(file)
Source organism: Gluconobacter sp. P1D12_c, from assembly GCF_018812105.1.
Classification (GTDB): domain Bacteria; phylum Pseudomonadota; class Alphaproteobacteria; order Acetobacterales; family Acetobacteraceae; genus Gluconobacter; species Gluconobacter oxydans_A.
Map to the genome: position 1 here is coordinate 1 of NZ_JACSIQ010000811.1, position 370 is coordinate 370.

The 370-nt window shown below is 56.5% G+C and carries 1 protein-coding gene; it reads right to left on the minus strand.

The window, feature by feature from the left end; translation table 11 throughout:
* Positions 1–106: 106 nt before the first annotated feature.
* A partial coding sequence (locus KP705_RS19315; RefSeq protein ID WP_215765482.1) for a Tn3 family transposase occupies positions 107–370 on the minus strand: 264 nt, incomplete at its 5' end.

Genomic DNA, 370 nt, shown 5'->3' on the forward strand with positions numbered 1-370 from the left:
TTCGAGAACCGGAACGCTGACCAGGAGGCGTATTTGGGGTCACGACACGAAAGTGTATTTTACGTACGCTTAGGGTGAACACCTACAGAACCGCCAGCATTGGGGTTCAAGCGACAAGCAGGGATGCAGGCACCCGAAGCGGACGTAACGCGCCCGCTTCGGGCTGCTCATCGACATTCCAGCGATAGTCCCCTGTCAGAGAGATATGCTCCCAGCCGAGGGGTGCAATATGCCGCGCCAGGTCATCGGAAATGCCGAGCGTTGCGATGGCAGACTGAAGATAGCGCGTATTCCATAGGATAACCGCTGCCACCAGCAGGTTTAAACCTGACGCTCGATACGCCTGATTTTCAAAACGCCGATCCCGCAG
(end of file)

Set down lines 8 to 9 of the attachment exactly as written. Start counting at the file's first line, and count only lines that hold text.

Genomic DNA, 370 nt, shown 5'->3' on the forward strand with positions numbered 1-370 from the left:
TTCGAGAACCGGAACGCTGACCAGGAGGCGTATTTGGGGTCACGACACGAAAGTGTATTTTACGTACGCTTAGGGTGAACACCTACAGAACCGCCAGCATTGGGGTTCAAGCGACAAGCAGGGATGCAGGCACCCGAAGCGGACGTAACGCGCCCGCTTCGGGCTGCTCATCGACATTCCAGCGATAGTCCCCTGTCAGAGAGATATGCTCCCAGCCGAGGGGTGCAATATGCCGCGCCAGGTCATCGGAAATGCCGAGCGTTGCGATGGCAGACTGAAGATAGCGCGTATTCCATAGGATAACCGCTGCCACCAGCAGGTTTAAACCTGACGCTCGATACGCCTGATTTTCAAAACGCCGATCCCGCAG